It might seem there are enough problems down here on earth to be getting on with. But what happens up there, where the atmosphere thins and the vacuum of space begins, affects you and me.
That’s because the thousands of satellites that orbit the earth shape our lives.
Any disruption to those satellites – through conflict or misunderstanding – could have a devastating impact on millions of people. And that’s why British diplomats are trying to see if new international rules can be agreed to keep the peace in the heavens above.
You might not realise but you have probably used space today.
When you made a mobile phone call, a satellite may well have been used to route your call.
When you went to an ATM and withdrew some cash, the time of the transaction was recorded using a satellite-based clock.
And when you ordered a delivery online, the courier found your home using a satellite map. Maybe you get your internet or television via by satellite.
The list goes on.
There’s also all of our essential services. Weather forecasters depend on data collected by satellites. air traffic controllers need satellites to manage crowded air spaces. The emergency services need satellites to know where to go.
The military forces are highly dependent on satellites, for reconnaissance, surveillance, intelligence, targeting, communication, early warning, command and control.
But if all this was disrupted by conflict in space, much of the international system and economy could grind to a halt. And there are fears this could become a reality because of growing congestion and tension in space.
There are more satellites and debris floating round than ever before.
Only last week the International Space Station had to carry out an urgent manoeuvre to avoid the remnants of an old Japanese rocket.
And while commercial rockets are being used as taxis to deliver astronauts to space stations, there are also plans for rich tourists to slip the surly bonds of earth.
“Space is becoming increasingly congested,” says Victoria Samson, Washington director of the Secure World Foundation that promotes the sustainable use of space.
“Right now there are about 3,000 active satellites, but if you look at how many satellites are planned to be launched over the next 10 years, there could be an additional 107,000. So it’s busy and it’s just getting busier.”
At the same time as space is becoming more commercial, there are also fears it’s becoming more militarised. In July, Russia was accused of testing an anti-satellite weapon in space.
Donald Trump has declared “space is the world’s new war-fighting domain” and set up a Space Force to defend US interests.
So, amid all this uncertainty, Britain has begun a diplomatic campaign to draw up new rules for responsible behaviour in space.
UK ambassador Aidan Liddle has drafted a resolution for the UN General Assembly that aims to broker a new international consensus.
“As space becomes more congested, the likelihood of accidents and miscalculation or misunderstanding increases,” he told me.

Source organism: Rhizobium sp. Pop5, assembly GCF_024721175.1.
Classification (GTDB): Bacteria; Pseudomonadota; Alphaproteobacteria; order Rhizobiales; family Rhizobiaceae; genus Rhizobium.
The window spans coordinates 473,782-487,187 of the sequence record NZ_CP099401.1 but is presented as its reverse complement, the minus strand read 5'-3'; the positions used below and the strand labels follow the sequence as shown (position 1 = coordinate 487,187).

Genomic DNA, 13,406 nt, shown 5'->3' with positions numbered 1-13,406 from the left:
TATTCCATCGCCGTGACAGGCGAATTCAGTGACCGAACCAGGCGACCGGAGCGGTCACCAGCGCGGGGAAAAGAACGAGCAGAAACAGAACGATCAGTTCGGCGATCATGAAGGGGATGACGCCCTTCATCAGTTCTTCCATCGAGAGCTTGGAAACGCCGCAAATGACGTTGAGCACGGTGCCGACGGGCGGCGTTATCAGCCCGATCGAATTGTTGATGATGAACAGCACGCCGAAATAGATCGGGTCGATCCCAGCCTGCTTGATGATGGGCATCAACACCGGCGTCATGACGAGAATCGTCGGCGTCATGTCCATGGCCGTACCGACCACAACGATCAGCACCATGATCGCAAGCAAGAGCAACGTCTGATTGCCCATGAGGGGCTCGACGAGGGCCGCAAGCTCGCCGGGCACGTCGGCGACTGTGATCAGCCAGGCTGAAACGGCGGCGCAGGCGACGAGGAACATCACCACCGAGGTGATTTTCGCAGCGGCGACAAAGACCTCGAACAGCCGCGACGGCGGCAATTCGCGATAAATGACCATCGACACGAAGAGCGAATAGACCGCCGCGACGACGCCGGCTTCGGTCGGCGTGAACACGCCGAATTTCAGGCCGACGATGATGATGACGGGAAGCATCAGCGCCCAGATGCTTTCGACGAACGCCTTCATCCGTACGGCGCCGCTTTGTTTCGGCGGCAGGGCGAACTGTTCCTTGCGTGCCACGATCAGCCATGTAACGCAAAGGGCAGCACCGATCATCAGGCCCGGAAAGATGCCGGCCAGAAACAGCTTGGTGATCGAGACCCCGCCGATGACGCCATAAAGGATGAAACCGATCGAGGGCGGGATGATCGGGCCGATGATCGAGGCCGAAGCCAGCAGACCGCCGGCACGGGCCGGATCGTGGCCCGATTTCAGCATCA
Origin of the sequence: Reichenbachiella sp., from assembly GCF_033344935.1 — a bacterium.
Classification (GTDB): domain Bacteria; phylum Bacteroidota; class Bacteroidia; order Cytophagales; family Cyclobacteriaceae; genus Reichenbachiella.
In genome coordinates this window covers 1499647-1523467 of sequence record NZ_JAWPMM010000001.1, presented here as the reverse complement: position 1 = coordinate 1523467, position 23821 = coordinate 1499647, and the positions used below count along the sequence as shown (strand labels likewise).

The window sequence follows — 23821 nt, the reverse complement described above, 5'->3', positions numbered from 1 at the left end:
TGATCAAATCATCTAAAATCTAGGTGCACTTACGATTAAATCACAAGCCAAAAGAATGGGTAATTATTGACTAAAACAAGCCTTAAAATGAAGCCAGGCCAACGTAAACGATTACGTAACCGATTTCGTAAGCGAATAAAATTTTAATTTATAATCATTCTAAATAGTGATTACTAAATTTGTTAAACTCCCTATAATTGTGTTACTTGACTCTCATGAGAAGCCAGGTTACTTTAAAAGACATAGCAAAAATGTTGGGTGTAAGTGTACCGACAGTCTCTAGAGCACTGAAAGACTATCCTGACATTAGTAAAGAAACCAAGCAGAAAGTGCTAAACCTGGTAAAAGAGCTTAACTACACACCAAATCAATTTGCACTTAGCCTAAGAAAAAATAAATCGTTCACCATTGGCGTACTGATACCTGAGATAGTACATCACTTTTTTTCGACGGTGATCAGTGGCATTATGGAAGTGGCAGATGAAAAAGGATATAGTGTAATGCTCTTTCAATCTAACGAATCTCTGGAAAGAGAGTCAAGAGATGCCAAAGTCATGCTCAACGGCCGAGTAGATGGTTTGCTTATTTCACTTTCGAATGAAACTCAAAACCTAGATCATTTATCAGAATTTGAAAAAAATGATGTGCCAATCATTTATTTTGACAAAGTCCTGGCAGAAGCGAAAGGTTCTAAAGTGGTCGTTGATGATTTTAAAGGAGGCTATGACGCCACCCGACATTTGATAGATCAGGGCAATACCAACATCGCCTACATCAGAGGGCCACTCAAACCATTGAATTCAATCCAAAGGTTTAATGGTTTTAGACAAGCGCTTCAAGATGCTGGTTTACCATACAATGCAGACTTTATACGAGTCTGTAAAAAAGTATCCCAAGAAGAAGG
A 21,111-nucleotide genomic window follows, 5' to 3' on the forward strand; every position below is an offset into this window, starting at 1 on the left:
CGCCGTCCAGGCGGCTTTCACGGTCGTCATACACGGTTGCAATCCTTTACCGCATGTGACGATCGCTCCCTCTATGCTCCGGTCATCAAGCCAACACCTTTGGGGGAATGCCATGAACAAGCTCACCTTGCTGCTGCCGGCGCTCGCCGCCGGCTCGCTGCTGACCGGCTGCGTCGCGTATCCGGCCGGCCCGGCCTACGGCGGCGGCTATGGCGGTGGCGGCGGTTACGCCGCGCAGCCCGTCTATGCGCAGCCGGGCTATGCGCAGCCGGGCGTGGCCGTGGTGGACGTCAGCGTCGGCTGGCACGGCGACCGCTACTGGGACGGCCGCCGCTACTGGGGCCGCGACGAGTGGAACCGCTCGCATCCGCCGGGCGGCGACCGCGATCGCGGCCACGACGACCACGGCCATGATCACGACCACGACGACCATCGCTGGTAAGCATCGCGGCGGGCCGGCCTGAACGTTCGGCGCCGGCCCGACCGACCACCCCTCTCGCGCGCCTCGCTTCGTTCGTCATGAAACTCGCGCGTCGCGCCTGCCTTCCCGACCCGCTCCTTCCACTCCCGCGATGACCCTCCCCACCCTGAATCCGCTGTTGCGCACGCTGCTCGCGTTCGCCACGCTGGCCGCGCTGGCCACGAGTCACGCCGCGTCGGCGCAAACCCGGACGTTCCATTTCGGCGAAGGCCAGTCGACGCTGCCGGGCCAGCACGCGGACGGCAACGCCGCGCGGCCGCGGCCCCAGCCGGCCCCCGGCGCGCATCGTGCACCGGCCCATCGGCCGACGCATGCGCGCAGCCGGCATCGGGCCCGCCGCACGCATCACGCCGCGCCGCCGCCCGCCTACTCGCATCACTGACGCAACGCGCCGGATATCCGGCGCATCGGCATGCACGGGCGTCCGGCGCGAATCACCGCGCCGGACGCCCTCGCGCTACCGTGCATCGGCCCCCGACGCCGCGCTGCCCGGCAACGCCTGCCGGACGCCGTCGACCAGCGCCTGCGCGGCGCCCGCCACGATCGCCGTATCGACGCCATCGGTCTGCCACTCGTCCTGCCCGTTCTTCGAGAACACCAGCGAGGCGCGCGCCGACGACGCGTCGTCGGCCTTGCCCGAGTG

“It’s really in everybody’s interest that we have some sort of framework governing how states and militaries behave in space.
“We may disagree on exactly what those rules should be or what they should cover but really it’s in everybody’s interest that we fill the gaps that exist in the law governing space and that we work out together a way of managing those threats so that we don’t we don’t exacerbate tensions between states on Earth.”
The problem is much international law as it relates to space is limited and out of date: Cold War rules ban nuclear weapons and ballistic missiles but not much more. These days satellites can also be threatened by electronic jamming, cyber-attacks and lasers.
The difficulty the UK has is that talks about space rules have been gridlocked for years.
There is a divide between countries who want treaty-guaranteed laws that ban specific weapons and those who prefer generalised rules and norms that guide behaviour.
The question now is how to be more transparent, how to make activity more predictable, how to avoid retaliation and how to ensure peaceful satellites are not used for hostile acts – even to define what is and what is not a hostile act.
But Victoria Samson says the UK’s diplomatic initiative might gain support because countries are beginning to realise how much of their vital national infrastructure depends on space.
But not everyone is so confident.
Gabriel Elefteriu, who heads the Space Policy Unit at the think tank Policy Exchange, says the best outcome is probably coalitions of the willing coming together around codes of conduct.
But he believes Britain is right to be in there, shaping the rules as space technology prepares for revolutionary advances in the final frontier.
“The question that should bother all of us very much is – are were really thinking seriously about the next 30 years in space?” he says.
“Are we prepared as a country to be seriously in the game in 2050 because one day the future will come knocking – so we’d better be ready.”